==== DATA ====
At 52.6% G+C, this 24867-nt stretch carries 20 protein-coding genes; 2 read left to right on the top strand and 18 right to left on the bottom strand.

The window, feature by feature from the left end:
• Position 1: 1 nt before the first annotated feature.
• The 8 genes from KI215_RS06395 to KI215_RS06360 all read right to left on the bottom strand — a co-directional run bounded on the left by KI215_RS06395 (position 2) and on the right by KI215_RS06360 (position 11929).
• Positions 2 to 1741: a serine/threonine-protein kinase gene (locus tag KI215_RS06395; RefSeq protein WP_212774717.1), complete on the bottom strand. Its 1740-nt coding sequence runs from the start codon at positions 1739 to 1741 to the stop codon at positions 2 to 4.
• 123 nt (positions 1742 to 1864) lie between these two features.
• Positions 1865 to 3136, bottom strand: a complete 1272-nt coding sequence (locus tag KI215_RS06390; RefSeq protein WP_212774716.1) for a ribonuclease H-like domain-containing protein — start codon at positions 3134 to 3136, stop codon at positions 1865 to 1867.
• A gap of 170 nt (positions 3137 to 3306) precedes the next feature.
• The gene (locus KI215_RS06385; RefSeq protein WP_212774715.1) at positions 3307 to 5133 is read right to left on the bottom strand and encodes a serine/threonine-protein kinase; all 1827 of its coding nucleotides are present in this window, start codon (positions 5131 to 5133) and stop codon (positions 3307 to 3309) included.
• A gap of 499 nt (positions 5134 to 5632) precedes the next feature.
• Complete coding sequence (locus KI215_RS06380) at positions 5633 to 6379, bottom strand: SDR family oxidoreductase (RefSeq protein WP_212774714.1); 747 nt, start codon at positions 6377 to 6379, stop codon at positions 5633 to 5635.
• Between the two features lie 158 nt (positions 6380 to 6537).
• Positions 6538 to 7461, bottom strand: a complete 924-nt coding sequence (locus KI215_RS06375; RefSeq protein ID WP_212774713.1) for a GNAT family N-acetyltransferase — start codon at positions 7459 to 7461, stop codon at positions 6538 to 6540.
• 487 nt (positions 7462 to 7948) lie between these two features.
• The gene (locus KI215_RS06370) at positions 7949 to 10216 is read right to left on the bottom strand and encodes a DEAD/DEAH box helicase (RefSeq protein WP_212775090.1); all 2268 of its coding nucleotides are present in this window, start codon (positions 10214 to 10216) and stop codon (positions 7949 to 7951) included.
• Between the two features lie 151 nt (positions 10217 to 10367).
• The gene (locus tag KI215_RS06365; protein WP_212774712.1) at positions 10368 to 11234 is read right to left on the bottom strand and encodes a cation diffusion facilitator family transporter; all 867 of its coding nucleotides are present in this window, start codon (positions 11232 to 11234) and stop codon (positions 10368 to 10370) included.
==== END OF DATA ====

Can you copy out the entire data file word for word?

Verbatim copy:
At 52.6% G+C, this 24867-nt stretch carries 20 protein-coding genes; 2 read left to right on the top strand and 18 right to left on the bottom strand.

The window, feature by feature from the left end:
• Position 1: 1 nt before the first annotated feature.
• The 8 genes from KI215_RS06395 to KI215_RS06360 all read right to left on the bottom strand — a co-directional run bounded on the left by KI215_RS06395 (position 2) and on the right by KI215_RS06360 (position 11929).
• Positions 2 to 1741: a serine/threonine-protein kinase gene (locus tag KI215_RS06395; RefSeq protein WP_212774717.1), complete on the bottom strand. Its 1740-nt coding sequence runs from the start codon at positions 1739 to 1741 to the stop codon at positions 2 to 4.
• 123 nt (positions 1742 to 1864) lie between these two features.
• Positions 1865 to 3136, bottom strand: a complete 1272-nt coding sequence (locus tag KI215_RS06390; RefSeq protein WP_212774716.1) for a ribonuclease H-like domain-containing protein — start codon at positions 3134 to 3136, stop codon at positions 1865 to 1867.
• A gap of 170 nt (positions 3137 to 3306) precedes the next feature.
• The gene (locus KI215_RS06385; RefSeq protein WP_212774715.1) at positions 3307 to 5133 is read right to left on the bottom strand and encodes a serine/threonine-protein kinase; all 1827 of its coding nucleotides are present in this window, start codon (positions 5131 to 5133) and stop codon (positions 3307 to 3309) included.
• A gap of 499 nt (positions 5134 to 5632) precedes the next feature.
• Complete coding sequence (locus KI215_RS06380) at positions 5633 to 6379, bottom strand: SDR family oxidoreductase (RefSeq protein WP_212774714.1); 747 nt, start codon at positions 6377 to 6379, stop codon at positions 5633 to 5635.
• Between the two features lie 158 nt (positions 6380 to 6537).
• Positions 6538 to 7461, bottom strand: a complete 924-nt coding sequence (locus KI215_RS06375; RefSeq protein ID WP_212774713.1) for a GNAT family N-acetyltransferase — start codon at positions 7459 to 7461, stop codon at positions 6538 to 6540.
• 487 nt (positions 7462 to 7948) lie between these two features.
• The gene (locus KI215_RS06370) at positions 7949 to 10216 is read right to left on the bottom strand and encodes a DEAD/DEAH box helicase (RefSeq protein WP_212775090.1); all 2268 of its coding nucleotides are present in this window, start codon (positions 10214 to 10216) and stop codon (positions 7949 to 7951) included.
• Between the two features lie 151 nt (positions 10217 to 10367).
• The gene (locus tag KI215_RS06365; protein WP_212774712.1) at positions 10368 to 11234 is read right to left on the bottom strand and encodes a cation diffusion facilitator family transporter; all 867 of its coding nucleotides are present in this window, start codon (positions 11232 to 11234) and stop codon (positions 10368 to 10370) included.